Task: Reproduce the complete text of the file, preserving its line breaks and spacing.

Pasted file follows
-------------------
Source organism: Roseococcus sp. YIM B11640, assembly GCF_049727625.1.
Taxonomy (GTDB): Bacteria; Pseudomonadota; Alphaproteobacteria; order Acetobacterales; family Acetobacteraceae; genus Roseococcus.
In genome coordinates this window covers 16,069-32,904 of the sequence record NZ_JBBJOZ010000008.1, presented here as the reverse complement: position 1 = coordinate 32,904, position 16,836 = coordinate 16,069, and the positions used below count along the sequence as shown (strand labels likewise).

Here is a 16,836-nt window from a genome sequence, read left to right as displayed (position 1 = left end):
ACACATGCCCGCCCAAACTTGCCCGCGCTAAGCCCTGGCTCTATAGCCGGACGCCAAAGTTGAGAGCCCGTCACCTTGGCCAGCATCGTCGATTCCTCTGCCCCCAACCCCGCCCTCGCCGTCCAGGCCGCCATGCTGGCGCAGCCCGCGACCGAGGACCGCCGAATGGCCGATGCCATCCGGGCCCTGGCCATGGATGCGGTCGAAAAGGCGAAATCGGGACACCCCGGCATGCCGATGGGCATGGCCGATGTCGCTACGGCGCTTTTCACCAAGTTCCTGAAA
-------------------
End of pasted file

Source organism: Roseococcus sp. YIM B11640, assembly GCF_049727625.1.
Taxonomy (GTDB): Bacteria; Pseudomonadota; Alphaproteobacteria; order Acetobacterales; family Acetobacteraceae; genus Roseococcus.
In genome coordinates this window covers 16,069-32,904 of the sequence record NZ_JBBJOZ010000008.1, presented here as the reverse complement: position 1 = coordinate 32,904, position 16,836 = coordinate 16,069, and the positions used below count along the sequence as shown (strand labels likewise).

Here is a 16,836-nt window from a genome sequence, read left to right as displayed (position 1 = left end):
ACACATGCCCGCCCAAACTTGCCCGCGCTAAGCCCTGGCTCTATAGCCGGACGCCAAAGTTGAGAGCCCGTCACCTTGGCCAGCATCGTCGATTCCTCTGCCCCCAACCCCGCCCTCGCCGTCCAGGCCGCCATGCTGGCGCAGCCCGCGACCGAGGACCGCCGAATGGCCGATGCCATCCGGGCCCTGGCCATGGATGCGGTCGAAAAGGCGAAATCGGGACACCCCGGCATGCCGATGGGCATGGCCGATGTCGCTACGGCGCTTTTCACCAAGTTCCTGAAA